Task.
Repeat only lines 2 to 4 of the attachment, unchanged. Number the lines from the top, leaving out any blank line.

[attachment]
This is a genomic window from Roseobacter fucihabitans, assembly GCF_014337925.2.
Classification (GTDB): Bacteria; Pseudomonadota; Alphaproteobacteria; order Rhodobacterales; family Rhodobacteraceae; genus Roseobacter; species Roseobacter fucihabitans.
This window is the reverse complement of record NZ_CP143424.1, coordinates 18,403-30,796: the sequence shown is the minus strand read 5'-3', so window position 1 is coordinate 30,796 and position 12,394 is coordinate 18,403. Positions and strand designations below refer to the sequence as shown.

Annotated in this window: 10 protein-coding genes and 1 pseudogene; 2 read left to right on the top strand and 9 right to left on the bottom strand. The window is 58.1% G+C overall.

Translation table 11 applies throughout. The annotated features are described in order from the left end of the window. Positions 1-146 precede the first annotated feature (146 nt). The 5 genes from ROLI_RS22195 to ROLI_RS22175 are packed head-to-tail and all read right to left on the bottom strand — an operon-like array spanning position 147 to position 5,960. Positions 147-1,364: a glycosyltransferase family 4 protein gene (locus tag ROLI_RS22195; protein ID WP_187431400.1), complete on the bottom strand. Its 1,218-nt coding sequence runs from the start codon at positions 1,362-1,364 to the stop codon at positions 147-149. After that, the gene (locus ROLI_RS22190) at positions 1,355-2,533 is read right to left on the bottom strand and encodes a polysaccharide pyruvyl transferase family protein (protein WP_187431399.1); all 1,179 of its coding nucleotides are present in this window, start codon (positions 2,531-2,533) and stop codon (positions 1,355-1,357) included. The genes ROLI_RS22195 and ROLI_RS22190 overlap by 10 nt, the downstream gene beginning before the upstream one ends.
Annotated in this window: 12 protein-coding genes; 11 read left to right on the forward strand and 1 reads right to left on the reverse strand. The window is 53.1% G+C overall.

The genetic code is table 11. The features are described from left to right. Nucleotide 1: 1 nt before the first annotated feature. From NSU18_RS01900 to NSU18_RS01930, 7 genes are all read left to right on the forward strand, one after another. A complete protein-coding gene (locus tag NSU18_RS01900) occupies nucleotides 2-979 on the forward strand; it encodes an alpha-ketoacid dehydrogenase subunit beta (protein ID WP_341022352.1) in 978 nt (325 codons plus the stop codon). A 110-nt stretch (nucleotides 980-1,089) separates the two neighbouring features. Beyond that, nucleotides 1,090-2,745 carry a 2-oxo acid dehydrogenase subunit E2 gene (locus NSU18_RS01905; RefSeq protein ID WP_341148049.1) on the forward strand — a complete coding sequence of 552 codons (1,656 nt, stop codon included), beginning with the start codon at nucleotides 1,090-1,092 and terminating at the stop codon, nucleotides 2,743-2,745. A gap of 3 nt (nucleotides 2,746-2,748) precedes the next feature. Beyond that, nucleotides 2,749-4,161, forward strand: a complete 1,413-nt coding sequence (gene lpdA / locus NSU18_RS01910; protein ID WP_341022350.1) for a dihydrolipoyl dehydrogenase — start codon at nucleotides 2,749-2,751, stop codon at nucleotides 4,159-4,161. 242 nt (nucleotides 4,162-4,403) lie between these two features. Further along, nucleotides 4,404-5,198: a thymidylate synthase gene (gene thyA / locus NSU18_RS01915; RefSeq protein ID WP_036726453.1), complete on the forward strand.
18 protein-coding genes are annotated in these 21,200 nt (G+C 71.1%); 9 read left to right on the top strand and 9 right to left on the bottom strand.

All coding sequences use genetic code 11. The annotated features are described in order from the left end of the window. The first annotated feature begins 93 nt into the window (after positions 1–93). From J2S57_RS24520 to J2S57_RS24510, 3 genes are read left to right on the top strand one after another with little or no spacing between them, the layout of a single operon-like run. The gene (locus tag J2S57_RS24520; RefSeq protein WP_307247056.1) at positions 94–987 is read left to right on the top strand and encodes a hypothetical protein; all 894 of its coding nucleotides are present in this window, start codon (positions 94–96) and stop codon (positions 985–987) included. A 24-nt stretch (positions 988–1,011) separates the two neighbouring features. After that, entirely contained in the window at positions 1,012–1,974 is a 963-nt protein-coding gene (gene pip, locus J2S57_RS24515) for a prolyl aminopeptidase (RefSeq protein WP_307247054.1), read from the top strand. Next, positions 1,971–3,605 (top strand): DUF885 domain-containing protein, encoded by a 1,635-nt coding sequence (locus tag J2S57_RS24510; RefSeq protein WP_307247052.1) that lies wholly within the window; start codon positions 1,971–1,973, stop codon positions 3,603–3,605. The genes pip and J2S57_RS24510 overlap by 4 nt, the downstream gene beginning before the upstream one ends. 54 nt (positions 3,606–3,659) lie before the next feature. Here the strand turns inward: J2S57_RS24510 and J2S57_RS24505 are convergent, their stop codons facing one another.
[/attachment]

Classification (GTDB): Bacteria; Pseudomonadota; Alphaproteobacteria; order Rhodobacterales; family Rhodobacteraceae; genus Roseobacter; species Roseobacter fucihabitans.
This window is the reverse complement of record NZ_CP143424.1, coordinates 18,403-30,796: the sequence shown is the minus strand read 5'-3', so window position 1 is coordinate 30,796 and position 12,394 is coordinate 18,403. Positions and strand designations below refer to the sequence as shown.

Annotated in this window: 10 protein-coding genes and 1 pseudogene; 2 read left to right on the top strand and 9 right to left on the bottom strand. The window is 58.1% G+C overall.